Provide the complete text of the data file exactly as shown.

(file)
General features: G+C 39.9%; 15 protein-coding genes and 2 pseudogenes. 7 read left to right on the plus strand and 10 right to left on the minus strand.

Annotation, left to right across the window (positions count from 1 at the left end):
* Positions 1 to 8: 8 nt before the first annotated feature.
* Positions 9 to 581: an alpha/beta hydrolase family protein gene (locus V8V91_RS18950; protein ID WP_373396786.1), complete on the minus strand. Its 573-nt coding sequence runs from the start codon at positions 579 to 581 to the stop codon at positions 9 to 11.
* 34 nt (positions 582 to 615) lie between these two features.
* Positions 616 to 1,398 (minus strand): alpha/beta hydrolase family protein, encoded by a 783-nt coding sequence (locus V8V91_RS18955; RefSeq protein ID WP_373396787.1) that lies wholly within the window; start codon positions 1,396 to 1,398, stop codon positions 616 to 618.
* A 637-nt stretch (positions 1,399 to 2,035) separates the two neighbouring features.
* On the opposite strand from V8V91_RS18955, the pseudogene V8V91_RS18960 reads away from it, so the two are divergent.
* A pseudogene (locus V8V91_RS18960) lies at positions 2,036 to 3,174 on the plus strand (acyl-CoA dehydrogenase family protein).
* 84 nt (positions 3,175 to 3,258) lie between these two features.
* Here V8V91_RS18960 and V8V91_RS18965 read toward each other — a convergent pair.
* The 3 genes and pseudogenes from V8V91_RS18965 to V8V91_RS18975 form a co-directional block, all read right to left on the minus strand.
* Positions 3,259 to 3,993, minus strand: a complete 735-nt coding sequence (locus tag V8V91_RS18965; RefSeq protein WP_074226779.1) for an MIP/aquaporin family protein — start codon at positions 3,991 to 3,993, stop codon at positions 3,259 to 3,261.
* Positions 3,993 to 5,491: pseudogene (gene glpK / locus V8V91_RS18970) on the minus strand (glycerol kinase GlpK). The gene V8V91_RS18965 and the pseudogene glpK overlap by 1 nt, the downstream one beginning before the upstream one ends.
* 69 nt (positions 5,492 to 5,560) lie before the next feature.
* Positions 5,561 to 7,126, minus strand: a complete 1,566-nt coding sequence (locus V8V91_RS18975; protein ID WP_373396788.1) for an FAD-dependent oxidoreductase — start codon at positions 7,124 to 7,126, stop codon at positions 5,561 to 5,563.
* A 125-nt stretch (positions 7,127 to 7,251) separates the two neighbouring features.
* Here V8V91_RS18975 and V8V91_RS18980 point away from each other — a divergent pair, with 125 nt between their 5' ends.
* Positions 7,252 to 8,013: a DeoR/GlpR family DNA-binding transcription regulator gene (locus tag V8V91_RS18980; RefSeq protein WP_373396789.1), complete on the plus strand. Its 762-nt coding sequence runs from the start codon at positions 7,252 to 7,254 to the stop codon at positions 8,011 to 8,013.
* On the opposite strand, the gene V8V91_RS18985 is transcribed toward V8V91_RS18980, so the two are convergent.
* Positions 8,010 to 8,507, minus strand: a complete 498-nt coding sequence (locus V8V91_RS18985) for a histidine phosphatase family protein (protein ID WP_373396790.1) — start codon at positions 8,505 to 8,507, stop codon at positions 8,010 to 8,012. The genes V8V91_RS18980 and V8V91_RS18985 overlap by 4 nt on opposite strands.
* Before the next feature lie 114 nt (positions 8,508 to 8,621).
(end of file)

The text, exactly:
General features: G+C 39.9%; 15 protein-coding genes and 2 pseudogenes. 7 read left to right on the plus strand and 10 right to left on the minus strand.

Annotation, left to right across the window (positions count from 1 at the left end):
* Positions 1 to 8: 8 nt before the first annotated feature.
* Positions 9 to 581: an alpha/beta hydrolase family protein gene (locus V8V91_RS18950; protein ID WP_373396786.1), complete on the minus strand. Its 573-nt coding sequence runs from the start codon at positions 579 to 581 to the stop codon at positions 9 to 11.
* 34 nt (positions 582 to 615) lie between these two features.
* Positions 616 to 1,398 (minus strand): alpha/beta hydrolase family protein, encoded by a 783-nt coding sequence (locus V8V91_RS18955; RefSeq protein ID WP_373396787.1) that lies wholly within the window; start codon positions 1,396 to 1,398, stop codon positions 616 to 618.
* A 637-nt stretch (positions 1,399 to 2,035) separates the two neighbouring features.
* On the opposite strand from V8V91_RS18955, the pseudogene V8V91_RS18960 reads away from it, so the two are divergent.
* A pseudogene (locus V8V91_RS18960) lies at positions 2,036 to 3,174 on the plus strand (acyl-CoA dehydrogenase family protein).
* 84 nt (positions 3,175 to 3,258) lie between these two features.
* Here V8V91_RS18960 and V8V91_RS18965 read toward each other — a convergent pair.
* The 3 genes and pseudogenes from V8V91_RS18965 to V8V91_RS18975 form a co-directional block, all read right to left on the minus strand.
* Positions 3,259 to 3,993, minus strand: a complete 735-nt coding sequence (locus tag V8V91_RS18965; RefSeq protein WP_074226779.1) for an MIP/aquaporin family protein — start codon at positions 3,991 to 3,993, stop codon at positions 3,259 to 3,261.
* Positions 3,993 to 5,491: pseudogene (gene glpK / locus V8V91_RS18970) on the minus strand (glycerol kinase GlpK). The gene V8V91_RS18965 and the pseudogene glpK overlap by 1 nt, the downstream one beginning before the upstream one ends.
* 69 nt (positions 5,492 to 5,560) lie before the next feature.
* Positions 5,561 to 7,126, minus strand: a complete 1,566-nt coding sequence (locus V8V91_RS18975; protein ID WP_373396788.1) for an FAD-dependent oxidoreductase — start codon at positions 7,124 to 7,126, stop codon at positions 5,561 to 5,563.
* A 125-nt stretch (positions 7,127 to 7,251) separates the two neighbouring features.
* Here V8V91_RS18975 and V8V91_RS18980 point away from each other — a divergent pair, with 125 nt between their 5' ends.
* Positions 7,252 to 8,013: a DeoR/GlpR family DNA-binding transcription regulator gene (locus tag V8V91_RS18980; RefSeq protein WP_373396789.1), complete on the plus strand. Its 762-nt coding sequence runs from the start codon at positions 7,252 to 7,254 to the stop codon at positions 8,011 to 8,013.
* On the opposite strand, the gene V8V91_RS18985 is transcribed toward V8V91_RS18980, so the two are convergent.
* Positions 8,010 to 8,507, minus strand: a complete 498-nt coding sequence (locus V8V91_RS18985) for a histidine phosphatase family protein (protein ID WP_373396790.1) — start codon at positions 8,505 to 8,507, stop codon at positions 8,010 to 8,012. The genes V8V91_RS18980 and V8V91_RS18985 overlap by 4 nt on opposite strands.
* Before the next feature lie 114 nt (positions 8,508 to 8,621).